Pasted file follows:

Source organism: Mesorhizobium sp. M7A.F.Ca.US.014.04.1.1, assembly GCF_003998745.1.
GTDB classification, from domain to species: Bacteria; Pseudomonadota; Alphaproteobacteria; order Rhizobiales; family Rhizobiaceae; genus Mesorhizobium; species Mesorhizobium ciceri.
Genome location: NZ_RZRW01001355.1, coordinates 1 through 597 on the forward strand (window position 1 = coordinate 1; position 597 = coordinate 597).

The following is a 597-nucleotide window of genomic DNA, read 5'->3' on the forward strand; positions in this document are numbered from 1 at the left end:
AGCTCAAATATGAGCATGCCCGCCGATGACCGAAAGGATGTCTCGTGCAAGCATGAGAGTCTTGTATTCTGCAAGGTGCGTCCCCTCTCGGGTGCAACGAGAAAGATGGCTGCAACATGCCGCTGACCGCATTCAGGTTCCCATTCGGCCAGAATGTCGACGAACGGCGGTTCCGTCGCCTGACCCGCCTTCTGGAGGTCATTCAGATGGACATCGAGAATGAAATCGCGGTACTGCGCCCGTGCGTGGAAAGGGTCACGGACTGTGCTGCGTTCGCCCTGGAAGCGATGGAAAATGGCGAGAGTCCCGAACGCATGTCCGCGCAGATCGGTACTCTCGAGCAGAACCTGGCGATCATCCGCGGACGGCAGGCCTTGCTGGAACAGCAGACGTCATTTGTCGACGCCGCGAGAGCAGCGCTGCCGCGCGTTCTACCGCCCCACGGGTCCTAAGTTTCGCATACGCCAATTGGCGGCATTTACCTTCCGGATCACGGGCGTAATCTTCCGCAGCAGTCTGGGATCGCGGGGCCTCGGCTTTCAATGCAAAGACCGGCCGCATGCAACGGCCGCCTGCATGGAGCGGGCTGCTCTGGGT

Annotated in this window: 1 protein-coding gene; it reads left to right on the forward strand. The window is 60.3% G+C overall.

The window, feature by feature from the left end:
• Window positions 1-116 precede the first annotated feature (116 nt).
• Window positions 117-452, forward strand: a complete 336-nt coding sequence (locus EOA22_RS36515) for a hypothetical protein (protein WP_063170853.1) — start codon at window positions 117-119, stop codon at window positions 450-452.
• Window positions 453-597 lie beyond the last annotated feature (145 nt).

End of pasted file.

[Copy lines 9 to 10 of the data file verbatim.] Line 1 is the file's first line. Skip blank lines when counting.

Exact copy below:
• Window positions 117-452, forward strand: a complete 336-nt coding sequence (locus EOA22_RS36515) for a hypothetical protein (protein WP_063170853.1) — start codon at window positions 117-119, stop codon at window positions 450-452.
• Window positions 453-597 lie beyond the last annotated feature (145 nt).